Super Saturday - Win A 32GB Samsung Memory Card!

Abstract Photography: Photographing Frozen Leaves

Give your leaf portraits a new twist by freezing them in ice.

|  Flowers and Plants
 Add Comment

As the leaves turn colour and fall off the trees they present us with another photographic opportunity to shoot autumn themed images in a very different way. The technique we're talking about is freezing colourful leaves and photographing the ice block.

By freezing whole leaves in a pan of water you'll not only have colourful photography, but interesting and unique ice patterns to photograph too.


It's best to do this technique outside if you can as the light's better, they'll be less cleaning up and there isn't electrical equipment to fry as there is in a studio!

Kit wise, you'll need a macro lens on the front of your camera so you can get in close to the cracks that spread over the colourful leaf textures in the ice. You can leave the tripod inside, but make sure you have a reflector handy as it will help direct light into the dark areas the sun can not reach.

If you have something that can support your ice block so light can shine through it – great. If not, freeze it in a clear container and place it on a light coloured surface. Shallow containers work the best as you only need a few inches of water for this to work. You may also find coloured paper/card useful to add a punch of colour to the background of the image.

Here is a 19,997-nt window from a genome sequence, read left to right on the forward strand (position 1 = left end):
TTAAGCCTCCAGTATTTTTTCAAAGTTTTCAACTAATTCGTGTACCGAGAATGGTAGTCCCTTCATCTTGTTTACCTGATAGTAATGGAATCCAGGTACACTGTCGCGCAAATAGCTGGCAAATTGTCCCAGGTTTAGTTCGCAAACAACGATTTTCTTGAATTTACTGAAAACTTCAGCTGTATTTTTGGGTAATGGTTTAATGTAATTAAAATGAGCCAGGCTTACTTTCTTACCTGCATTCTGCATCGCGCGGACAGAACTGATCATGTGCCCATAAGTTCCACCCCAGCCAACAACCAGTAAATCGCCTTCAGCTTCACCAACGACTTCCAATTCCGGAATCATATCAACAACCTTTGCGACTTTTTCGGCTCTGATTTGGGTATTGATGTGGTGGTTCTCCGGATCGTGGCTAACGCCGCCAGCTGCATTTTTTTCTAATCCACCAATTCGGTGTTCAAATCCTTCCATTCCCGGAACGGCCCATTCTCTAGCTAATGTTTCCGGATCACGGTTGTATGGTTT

Place your leaf, vibrant autumn colours work the best, face down in the container, add water and put it in the freezer. If you can, pick leaves with splayed tips so light can shine through them. After about 30-40 minutes check your container as the leaves may have floated to the surface and moved position. Once it's frozen take the container outside and start shooting.

Small apertures, around f/22, will give you great depth-of-field so you'll be able to shoot patterns right through the ice. Check your camera's meter reading and if needs be spot meter from the leaf so the camera doesn't get confused from the light shining off the ice. Look for interesting designs, areas where air bubbles have gathered and unusual shapes that cut across the colourful leaf.

As it will take a while for the ice to melt, head back inside, put the kettle on and come back out to the ice every half an hour or so to snap the frozen air bubbles and water as it melts.   


You've read the technique now share your related photos for the chance to win prizes: Photo Month Forum Competition  

View Directory Page : Nikon

Be inspired with something new every day of the year!

Other articles you might find interesting...

Even More Must-Read Flower Photography Tips
Flower Photography With A Difference
4 Ways To Get 'Arty' With Your Flower Photos
Low Key Flower Photography
10 Top Tips On Photographing Daffodils
Photographing Snowdrops
Abstract Flower Photography Tips
Perfect Your Indoor Flower Photography Skills With These Top Tips

There are no comments here! Be the first!

Sign In

You must be a member to leave a comment.

ePHOTOzine, the web's friendliest photography community.

Join For Free

Upload photos, chat with photographers, win prizes and much more.